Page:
TO THE EDITOR.
Sir, —Your correspondent Mr Colman Burke, in his description of the filthy state of the Triangle, inquires " What will strangers think of us on arrival at the station?" I should say they will set us down as eminently Scotch—and dirty Scotch at that. I dare say he will remember the Scotch song ' There cam' a braw lad to my daddy's door,' where the fair courtier, narrating the part of their courting, says-
There lay a duck dub before the door,
And in he fell I trow—a duck dub being a large flat hole dug in front of farm houses, especially small farm houses, into which was deposited cow dung and slush from the byre, household slops, and any other stuff that would make good manure, and in which the ducks waddled. As some of our civic dignitaries, M.P.s, and others were, no doubt, in early days accustomed to Bmell the duck dub the first thing in the morning, does Mr Burke wonder at their desire to cling to old associations.— I am, etc., Thomas Allen. Dunedin, November 4.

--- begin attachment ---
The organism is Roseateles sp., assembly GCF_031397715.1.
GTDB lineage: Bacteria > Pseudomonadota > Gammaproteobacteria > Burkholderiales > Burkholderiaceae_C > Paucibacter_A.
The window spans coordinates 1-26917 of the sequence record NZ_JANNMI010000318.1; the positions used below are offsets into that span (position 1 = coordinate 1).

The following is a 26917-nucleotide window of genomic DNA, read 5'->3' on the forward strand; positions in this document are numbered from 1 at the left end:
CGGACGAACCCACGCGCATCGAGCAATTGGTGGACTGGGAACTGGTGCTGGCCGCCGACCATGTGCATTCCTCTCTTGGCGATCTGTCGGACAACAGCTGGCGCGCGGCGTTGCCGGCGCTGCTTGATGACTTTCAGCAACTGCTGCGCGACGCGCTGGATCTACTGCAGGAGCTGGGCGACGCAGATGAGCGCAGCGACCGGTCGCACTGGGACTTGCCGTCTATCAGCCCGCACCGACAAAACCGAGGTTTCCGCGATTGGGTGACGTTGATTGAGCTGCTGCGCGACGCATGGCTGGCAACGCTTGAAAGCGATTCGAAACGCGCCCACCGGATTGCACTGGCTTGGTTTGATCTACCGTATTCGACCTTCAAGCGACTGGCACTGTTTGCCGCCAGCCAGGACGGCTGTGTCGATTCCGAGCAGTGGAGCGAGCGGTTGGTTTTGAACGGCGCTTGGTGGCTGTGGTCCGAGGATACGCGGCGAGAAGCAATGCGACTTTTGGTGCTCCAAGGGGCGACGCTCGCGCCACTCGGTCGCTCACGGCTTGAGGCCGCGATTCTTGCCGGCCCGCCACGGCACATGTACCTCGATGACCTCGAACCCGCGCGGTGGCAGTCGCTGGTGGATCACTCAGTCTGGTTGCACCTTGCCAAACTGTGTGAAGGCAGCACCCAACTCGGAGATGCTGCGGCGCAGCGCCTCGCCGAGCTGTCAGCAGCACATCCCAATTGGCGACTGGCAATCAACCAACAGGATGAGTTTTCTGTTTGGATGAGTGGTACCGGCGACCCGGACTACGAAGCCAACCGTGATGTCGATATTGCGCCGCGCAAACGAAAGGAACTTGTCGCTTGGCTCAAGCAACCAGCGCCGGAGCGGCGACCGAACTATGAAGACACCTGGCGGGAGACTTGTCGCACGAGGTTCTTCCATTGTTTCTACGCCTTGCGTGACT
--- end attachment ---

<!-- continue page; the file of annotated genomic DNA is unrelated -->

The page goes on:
Permanent link to this item
THE TRIANGLE., Evening Star, Issue 8055, 4 November 1889
THE TRIANGLE. Evening Star, Issue 8055, 4 November 1889
Using This Item
Allied Press Ltd is the copyright owner for the Evening Star. You can reproduce in-copyright material from this newspaper for non-commercial use under a Creative Commons New Zealand BY-NC-SA licence. This newspaper is not available for commercial use without the consent of Allied Press Ltd. For advice on reproduction of out-of-copyright material from this newspaper, please refer to the Copyright guide.